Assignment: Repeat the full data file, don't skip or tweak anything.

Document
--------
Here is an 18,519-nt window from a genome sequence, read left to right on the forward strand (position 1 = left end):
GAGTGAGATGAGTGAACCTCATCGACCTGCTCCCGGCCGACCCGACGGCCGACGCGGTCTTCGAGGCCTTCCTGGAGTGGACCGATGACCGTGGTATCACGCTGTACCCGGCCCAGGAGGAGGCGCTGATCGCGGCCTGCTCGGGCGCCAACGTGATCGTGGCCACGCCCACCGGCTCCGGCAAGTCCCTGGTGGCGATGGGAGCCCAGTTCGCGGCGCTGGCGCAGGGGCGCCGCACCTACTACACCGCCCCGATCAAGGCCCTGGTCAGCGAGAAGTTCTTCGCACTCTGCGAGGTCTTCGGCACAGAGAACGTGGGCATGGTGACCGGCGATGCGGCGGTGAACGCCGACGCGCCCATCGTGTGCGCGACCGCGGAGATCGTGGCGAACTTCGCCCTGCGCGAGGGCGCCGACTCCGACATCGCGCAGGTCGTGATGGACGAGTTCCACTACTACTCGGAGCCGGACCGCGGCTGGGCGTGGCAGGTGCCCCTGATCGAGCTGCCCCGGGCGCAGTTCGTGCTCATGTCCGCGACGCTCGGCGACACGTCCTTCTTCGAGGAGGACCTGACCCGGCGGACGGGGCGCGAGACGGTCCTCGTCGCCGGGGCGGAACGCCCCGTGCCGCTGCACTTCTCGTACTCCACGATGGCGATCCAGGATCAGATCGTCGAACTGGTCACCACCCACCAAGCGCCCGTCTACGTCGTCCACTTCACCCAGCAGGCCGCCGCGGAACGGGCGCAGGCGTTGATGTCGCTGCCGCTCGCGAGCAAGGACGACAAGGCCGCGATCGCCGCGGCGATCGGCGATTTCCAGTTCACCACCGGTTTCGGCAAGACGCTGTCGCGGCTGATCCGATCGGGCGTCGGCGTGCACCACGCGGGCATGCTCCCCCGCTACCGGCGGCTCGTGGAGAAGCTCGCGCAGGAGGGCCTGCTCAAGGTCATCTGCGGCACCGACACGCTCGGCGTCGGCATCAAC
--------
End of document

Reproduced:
Here is an 18,519-nt window from a genome sequence, read left to right on the forward strand (position 1 = left end):
GAGTGAGATGAGTGAACCTCATCGACCTGCTCCCGGCCGACCCGACGGCCGACGCGGTCTTCGAGGCCTTCCTGGAGTGGACCGATGACCGTGGTATCACGCTGTACCCGGCCCAGGAGGAGGCGCTGATCGCGGCCTGCTCGGGCGCCAACGTGATCGTGGCCACGCCCACCGGCTCCGGCAAGTCCCTGGTGGCGATGGGAGCCCAGTTCGCGGCGCTGGCGCAGGGGCGCCGCACCTACTACACCGCCCCGATCAAGGCCCTGGTCAGCGAGAAGTTCTTCGCACTCTGCGAGGTCTTCGGCACAGAGAACGTGGGCATGGTGACCGGCGATGCGGCGGTGAACGCCGACGCGCCCATCGTGTGCGCGACCGCGGAGATCGTGGCGAACTTCGCCCTGCGCGAGGGCGCCGACTCCGACATCGCGCAGGTCGTGATGGACGAGTTCCACTACTACTCGGAGCCGGACCGCGGCTGGGCGTGGCAGGTGCCCCTGATCGAGCTGCCCCGGGCGCAGTTCGTGCTCATGTCCGCGACGCTCGGCGACACGTCCTTCTTCGAGGAGGACCTGACCCGGCGGACGGGGCGCGAGACGGTCCTCGTCGCCGGGGCGGAACGCCCCGTGCCGCTGCACTTCTCGTACTCCACGATGGCGATCCAGGATCAGATCGTCGAACTGGTCACCACCCACCAAGCGCCCGTCTACGTCGTCCACTTCACCCAGCAGGCCGCCGCGGAACGGGCGCAGGCGTTGATGTCGCTGCCGCTCGCGAGCAAGGACGACAAGGCCGCGATCGCCGCGGCGATCGGCGATTTCCAGTTCACCACCGGTTTCGGCAAGACGCTGTCGCGGCTGATCCGATCGGGCGTCGGCGTGCACCACGCGGGCATGCTCCCCCGCTACCGGCGGCTCGTGGAGAAGCTCGCGCAGGAGGGCCTGCTCAAGGTCATCTGCGGCACCGACACGCTCGGCGTCGGCATCAAC